ATHENS/BERLIN: The Greek government on Wednesday revealed its latest proposal for a debt deal with creditors to stave off a default and Grexit -- exit from the eurozone -- in the coming weeks even as thousands of pensioners lined up outside 1,000 bank branches opened to disperse pension payments.
The government dismissed media reports claiming that it fully accepted lenders' offer ahead of a crucial Eurogroup teleconference rescheduled for Wednesday evening, Xinhua news agency reported.
Athens' draft deal, which was submitted as Greece was declared in arrears to the International Monetary Fund (IMF) on Tuesday midnight. It sought a new two-year loan to deal with financing problems through the European Stability Mechanism (ESM), and requested a further restructuring of Greek debt.
"The Greek government has tabled a new proposal with a series of amendments to the institutions in a bid to achieve a mutually beneficial agreement," a statement issued to the media said.
"Reports that Greece has accepted all the terms of the creditors' proposal are unfounded," it was stressed.
Athens released the letter Greek Prime Minister Alexis Tsipras addressed to European partners and IMF Managing Director Christine Lagarde.
"The Hellenic Republic is prepared to accept this staff level agreement (as published on the European Commission website on June 28, 2015) subject to the following amendments, additions or clarifications, as part of an extension of the expiring EFSF (European Financial Stability Facility) programme and the new ESM loan agreement for which a request was submitted on June 30, 2015," Tsipras wrote.
"As you will note, our amendments are concrete and they fully respect the robustness and credibility of the design of the overall programme," he added.
The Greek government requested that a 30 percent discount of VAT rates on islands be maintained, while agreeing to reduce the expenditure ceiling for military spending by 200 million euros ($222 million) in 2016 and 400 million euros in 2017.
The labour reform framework would also be legislated in autumn 2015.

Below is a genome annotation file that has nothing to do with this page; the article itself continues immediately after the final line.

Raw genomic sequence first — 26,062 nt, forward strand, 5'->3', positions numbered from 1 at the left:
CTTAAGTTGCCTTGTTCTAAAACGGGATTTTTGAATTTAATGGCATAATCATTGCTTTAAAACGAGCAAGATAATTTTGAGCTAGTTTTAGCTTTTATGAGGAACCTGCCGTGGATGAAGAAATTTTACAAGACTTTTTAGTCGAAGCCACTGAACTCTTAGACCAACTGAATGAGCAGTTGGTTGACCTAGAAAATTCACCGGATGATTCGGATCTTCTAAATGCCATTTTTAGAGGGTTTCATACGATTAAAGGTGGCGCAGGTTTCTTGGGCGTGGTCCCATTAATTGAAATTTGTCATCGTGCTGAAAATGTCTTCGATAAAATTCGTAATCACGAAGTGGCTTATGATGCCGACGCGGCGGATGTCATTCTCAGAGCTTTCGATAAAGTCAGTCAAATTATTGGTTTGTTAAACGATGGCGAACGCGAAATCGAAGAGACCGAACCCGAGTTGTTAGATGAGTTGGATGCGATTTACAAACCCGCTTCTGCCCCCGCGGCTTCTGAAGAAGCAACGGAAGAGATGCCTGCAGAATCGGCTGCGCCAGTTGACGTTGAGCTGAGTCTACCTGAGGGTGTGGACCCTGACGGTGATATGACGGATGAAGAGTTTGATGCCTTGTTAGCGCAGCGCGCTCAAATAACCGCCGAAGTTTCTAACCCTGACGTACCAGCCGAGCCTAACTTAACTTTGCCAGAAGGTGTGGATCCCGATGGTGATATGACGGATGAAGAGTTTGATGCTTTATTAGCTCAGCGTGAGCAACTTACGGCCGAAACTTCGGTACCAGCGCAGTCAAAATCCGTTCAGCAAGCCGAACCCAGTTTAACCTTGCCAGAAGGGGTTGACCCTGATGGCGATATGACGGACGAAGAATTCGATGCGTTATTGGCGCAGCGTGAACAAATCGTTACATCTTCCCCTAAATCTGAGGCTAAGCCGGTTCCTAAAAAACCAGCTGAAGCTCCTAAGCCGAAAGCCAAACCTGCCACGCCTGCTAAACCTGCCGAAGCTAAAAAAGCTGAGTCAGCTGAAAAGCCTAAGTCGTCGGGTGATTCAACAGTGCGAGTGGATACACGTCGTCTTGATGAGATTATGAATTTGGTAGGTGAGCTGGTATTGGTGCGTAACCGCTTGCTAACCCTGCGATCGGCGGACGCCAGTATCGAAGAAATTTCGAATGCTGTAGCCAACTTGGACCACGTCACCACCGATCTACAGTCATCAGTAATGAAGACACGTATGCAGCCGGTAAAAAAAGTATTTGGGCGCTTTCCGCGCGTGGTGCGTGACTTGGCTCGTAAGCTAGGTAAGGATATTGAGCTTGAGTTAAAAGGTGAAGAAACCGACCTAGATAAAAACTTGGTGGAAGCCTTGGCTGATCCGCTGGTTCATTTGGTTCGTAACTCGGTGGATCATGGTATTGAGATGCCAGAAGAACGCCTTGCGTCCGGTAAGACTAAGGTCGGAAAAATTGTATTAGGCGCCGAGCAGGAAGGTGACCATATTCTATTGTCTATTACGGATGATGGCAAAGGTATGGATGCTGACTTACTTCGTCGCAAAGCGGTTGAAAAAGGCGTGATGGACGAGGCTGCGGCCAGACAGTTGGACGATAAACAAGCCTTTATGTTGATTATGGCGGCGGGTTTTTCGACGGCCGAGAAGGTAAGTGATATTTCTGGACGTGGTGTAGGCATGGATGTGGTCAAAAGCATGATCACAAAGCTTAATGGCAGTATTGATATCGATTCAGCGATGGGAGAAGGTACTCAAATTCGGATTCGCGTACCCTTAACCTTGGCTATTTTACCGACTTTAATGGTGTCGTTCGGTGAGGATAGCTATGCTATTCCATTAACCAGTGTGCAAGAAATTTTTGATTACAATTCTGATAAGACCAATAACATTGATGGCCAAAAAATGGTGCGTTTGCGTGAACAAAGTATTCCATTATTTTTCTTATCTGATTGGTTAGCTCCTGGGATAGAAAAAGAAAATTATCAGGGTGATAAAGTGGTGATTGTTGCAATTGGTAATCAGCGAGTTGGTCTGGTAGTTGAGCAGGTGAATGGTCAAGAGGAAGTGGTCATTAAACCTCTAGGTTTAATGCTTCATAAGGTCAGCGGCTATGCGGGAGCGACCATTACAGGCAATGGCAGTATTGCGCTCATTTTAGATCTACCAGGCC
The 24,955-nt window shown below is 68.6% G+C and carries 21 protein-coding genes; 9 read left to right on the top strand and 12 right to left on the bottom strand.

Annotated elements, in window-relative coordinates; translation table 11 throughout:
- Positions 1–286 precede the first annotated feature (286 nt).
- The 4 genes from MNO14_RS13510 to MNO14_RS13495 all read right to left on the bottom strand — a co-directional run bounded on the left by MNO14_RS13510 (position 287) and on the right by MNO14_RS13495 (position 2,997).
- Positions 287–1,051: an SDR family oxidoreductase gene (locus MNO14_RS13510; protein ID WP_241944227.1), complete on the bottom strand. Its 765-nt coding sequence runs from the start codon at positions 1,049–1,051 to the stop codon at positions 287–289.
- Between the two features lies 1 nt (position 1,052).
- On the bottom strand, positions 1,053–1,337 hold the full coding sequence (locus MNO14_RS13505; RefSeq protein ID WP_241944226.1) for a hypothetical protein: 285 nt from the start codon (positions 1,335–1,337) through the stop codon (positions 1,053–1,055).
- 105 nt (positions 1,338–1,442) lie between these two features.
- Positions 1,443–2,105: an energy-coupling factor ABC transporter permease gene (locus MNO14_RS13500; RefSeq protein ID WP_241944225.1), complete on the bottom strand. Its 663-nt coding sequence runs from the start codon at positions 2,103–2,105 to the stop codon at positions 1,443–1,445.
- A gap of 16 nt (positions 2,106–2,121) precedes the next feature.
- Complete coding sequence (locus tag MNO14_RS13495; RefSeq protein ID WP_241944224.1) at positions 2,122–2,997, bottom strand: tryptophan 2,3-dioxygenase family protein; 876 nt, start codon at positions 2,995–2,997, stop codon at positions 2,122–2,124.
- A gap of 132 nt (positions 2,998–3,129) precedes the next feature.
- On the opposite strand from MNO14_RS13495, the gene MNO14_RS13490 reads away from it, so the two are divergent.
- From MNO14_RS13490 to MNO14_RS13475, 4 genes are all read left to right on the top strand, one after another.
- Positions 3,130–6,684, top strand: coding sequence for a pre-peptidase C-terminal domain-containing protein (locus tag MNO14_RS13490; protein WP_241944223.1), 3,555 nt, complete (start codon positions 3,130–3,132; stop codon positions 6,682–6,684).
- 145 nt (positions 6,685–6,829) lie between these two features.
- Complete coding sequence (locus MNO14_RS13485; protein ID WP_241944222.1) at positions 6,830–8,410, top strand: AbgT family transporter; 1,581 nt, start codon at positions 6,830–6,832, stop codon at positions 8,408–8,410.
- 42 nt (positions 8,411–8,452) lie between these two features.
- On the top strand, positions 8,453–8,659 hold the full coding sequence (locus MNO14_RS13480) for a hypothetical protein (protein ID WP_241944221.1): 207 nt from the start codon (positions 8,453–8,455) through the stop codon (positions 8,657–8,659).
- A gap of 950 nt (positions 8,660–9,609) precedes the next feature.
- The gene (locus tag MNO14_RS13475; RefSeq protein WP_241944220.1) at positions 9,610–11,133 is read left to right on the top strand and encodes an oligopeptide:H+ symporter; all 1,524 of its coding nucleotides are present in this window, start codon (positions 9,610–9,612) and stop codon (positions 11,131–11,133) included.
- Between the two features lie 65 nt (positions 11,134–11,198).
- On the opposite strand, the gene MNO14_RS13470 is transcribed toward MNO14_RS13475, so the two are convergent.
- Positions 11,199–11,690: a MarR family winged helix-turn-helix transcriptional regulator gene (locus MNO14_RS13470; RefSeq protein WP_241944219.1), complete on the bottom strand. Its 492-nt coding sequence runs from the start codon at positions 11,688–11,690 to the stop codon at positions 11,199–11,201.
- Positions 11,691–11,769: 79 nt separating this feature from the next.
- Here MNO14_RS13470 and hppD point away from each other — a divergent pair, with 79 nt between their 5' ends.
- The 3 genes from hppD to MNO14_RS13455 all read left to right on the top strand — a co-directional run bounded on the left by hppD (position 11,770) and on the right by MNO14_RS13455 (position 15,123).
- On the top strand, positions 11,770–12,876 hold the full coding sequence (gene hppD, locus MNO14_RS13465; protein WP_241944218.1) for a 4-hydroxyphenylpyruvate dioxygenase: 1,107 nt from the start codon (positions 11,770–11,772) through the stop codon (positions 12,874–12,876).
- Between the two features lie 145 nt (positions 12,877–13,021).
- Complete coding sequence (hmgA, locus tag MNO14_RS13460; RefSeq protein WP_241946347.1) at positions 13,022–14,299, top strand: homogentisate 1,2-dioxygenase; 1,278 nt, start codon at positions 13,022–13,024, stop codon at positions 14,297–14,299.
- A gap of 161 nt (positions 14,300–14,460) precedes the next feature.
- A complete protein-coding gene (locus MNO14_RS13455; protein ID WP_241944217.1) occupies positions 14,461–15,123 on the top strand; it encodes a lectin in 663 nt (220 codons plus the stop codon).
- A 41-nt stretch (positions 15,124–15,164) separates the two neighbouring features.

Meanwhile, thousands of pensioners lined up early Wednesday morning outside 1,000 bank branches opened to disperse pension payments to those without bank cards, Efe news agency reported.
Capital controls imposed by the Greek government have left retirees restricted to withdrawing a maximum of 120 euros ($133.5) each week, while all Greek banks have been closed since Monday, and will stay closed until July 6, a day after the referendum on whether Greece should stay in eurozone.
Banks have committed to issue credit or debit cards for the pensioners as soon as possible.
The cards will allow retirees to withdraw 60 euros ($66.7) per day from ATMs, and also make payments in shops and gas stations, or any place that accepts the card.
In alphabetical order, 1,000 bank branches will open from Wednesday through Friday to serve pensioners, while banks of Piraeus, a Greek multinational financial services company, will remain open throughout, the Greek finance ministry announced on Tuesday night.
According to another Xinhua report from Berlin, German Chancellor Angela Merkel said on Wednesday there would be no negotiations over a new bailout programme to Greece before the country's referendum on Sunday, though the door for talks remained open.
"We are waiting for the referendum. Before the referendum, there will be no negotiation over a new aid programme," she told the lower house of German parliament in a special session, adding that "we can wait calmly... Europe is strong, much stronger than five years ago when the European sovereign debt crisis started."
"The future of Europe is not at stake," Xinhua news agency quoted her as saying.
On Saturday, Greek Prime Minister Alexia Tsipras said the country would hold a referendum on July 5 on the latest debt deal proposed by its international creditors.
Merkel on Wednesday reiterated that the door to talks with the Greek government "was always and will always remain open", but she would not seek compromise at any cost.
"A compromise can only be reached when advantages outweigh disadvantages," she said. "A good European is not someone who seeks an agreement at any price. A good European is rather the one that respects the European treaties and relevant national laws and help in this way to ensure that the stability of the eurozone is not damaged."
Earlier on Wednesday, German Finance Minister Wolfgang Schaeuble said Greece's latest proposals displayed no further clarity on what Athens wanted. As the second bailout programme for Greece expired on Tuesday midnight, the situation had totally changed, and there was no basis for a new deal with Greece at the moment, he said.